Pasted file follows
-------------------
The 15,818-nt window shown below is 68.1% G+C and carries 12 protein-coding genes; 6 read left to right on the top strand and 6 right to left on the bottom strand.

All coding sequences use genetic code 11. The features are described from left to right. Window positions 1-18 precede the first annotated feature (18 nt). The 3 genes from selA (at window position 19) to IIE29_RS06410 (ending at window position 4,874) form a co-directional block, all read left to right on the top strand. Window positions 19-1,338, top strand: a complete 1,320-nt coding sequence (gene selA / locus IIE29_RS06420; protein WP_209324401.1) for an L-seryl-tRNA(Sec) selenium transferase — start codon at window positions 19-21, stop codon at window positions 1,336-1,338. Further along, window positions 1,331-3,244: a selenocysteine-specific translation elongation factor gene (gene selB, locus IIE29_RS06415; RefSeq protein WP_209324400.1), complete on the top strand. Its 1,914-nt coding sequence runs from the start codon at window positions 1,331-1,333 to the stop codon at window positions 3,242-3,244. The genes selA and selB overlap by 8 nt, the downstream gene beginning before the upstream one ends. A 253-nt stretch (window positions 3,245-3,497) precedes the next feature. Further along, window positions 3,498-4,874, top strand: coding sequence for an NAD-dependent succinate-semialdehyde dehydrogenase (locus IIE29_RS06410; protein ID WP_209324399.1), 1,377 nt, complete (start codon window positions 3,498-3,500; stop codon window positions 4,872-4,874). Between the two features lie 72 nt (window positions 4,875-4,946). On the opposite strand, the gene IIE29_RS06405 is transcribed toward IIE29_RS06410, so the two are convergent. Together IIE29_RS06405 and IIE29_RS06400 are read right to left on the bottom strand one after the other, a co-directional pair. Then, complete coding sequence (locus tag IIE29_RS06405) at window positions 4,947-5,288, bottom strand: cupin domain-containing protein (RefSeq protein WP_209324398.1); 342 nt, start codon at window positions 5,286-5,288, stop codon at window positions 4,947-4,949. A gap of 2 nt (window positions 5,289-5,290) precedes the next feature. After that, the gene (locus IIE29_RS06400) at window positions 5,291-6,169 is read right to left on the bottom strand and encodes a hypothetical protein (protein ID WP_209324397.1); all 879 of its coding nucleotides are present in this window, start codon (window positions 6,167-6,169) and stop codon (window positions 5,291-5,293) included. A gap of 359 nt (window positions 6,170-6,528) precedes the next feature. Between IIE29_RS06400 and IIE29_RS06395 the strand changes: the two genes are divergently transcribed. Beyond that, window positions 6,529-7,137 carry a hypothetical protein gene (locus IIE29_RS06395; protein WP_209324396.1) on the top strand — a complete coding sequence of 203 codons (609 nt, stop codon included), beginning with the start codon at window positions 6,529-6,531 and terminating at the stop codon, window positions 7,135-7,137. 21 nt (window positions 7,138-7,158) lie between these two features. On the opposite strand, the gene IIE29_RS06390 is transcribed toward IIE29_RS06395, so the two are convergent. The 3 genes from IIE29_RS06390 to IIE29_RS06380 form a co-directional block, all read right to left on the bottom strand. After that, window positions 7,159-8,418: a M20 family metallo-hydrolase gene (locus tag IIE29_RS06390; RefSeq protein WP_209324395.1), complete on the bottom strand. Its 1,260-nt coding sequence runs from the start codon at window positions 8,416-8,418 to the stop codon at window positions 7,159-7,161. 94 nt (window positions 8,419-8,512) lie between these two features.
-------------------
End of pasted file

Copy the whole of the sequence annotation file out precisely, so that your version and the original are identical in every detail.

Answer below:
The 15,818-nt window shown below is 68.1% G+C and carries 12 protein-coding genes; 6 read left to right on the top strand and 6 right to left on the bottom strand.

All coding sequences use genetic code 11. The features are described from left to right. Window positions 1-18 precede the first annotated feature (18 nt). The 3 genes from selA (at window position 19) to IIE29_RS06410 (ending at window position 4,874) form a co-directional block, all read left to right on the top strand. Window positions 19-1,338, top strand: a complete 1,320-nt coding sequence (gene selA / locus IIE29_RS06420; protein WP_209324401.1) for an L-seryl-tRNA(Sec) selenium transferase — start codon at window positions 19-21, stop codon at window positions 1,336-1,338. Further along, window positions 1,331-3,244: a selenocysteine-specific translation elongation factor gene (gene selB, locus IIE29_RS06415; RefSeq protein WP_209324400.1), complete on the top strand. Its 1,914-nt coding sequence runs from the start codon at window positions 1,331-1,333 to the stop codon at window positions 3,242-3,244. The genes selA and selB overlap by 8 nt, the downstream gene beginning before the upstream one ends. A 253-nt stretch (window positions 3,245-3,497) precedes the next feature. Further along, window positions 3,498-4,874, top strand: coding sequence for an NAD-dependent succinate-semialdehyde dehydrogenase (locus IIE29_RS06410; protein ID WP_209324399.1), 1,377 nt, complete (start codon window positions 3,498-3,500; stop codon window positions 4,872-4,874). Between the two features lie 72 nt (window positions 4,875-4,946). On the opposite strand, the gene IIE29_RS06405 is transcribed toward IIE29_RS06410, so the two are convergent. Together IIE29_RS06405 and IIE29_RS06400 are read right to left on the bottom strand one after the other, a co-directional pair. Then, complete coding sequence (locus tag IIE29_RS06405) at window positions 4,947-5,288, bottom strand: cupin domain-containing protein (RefSeq protein WP_209324398.1); 342 nt, start codon at window positions 5,286-5,288, stop codon at window positions 4,947-4,949. A gap of 2 nt (window positions 5,289-5,290) precedes the next feature. After that, the gene (locus IIE29_RS06400) at window positions 5,291-6,169 is read right to left on the bottom strand and encodes a hypothetical protein (protein ID WP_209324397.1); all 879 of its coding nucleotides are present in this window, start codon (window positions 6,167-6,169) and stop codon (window positions 5,291-5,293) included. A gap of 359 nt (window positions 6,170-6,528) precedes the next feature. Between IIE29_RS06400 and IIE29_RS06395 the strand changes: the two genes are divergently transcribed. Beyond that, window positions 6,529-7,137 carry a hypothetical protein gene (locus IIE29_RS06395; protein WP_209324396.1) on the top strand — a complete coding sequence of 203 codons (609 nt, stop codon included), beginning with the start codon at window positions 6,529-6,531 and terminating at the stop codon, window positions 7,135-7,137. 21 nt (window positions 7,138-7,158) lie between these two features. On the opposite strand, the gene IIE29_RS06390 is transcribed toward IIE29_RS06395, so the two are convergent. The 3 genes from IIE29_RS06390 to IIE29_RS06380 form a co-directional block, all read right to left on the bottom strand. After that, window positions 7,159-8,418: a M20 family metallo-hydrolase gene (locus tag IIE29_RS06390; RefSeq protein WP_209324395.1), complete on the bottom strand. Its 1,260-nt coding sequence runs from the start codon at window positions 8,416-8,418 to the stop codon at window positions 7,159-7,161. 94 nt (window positions 8,419-8,512) lie between these two features.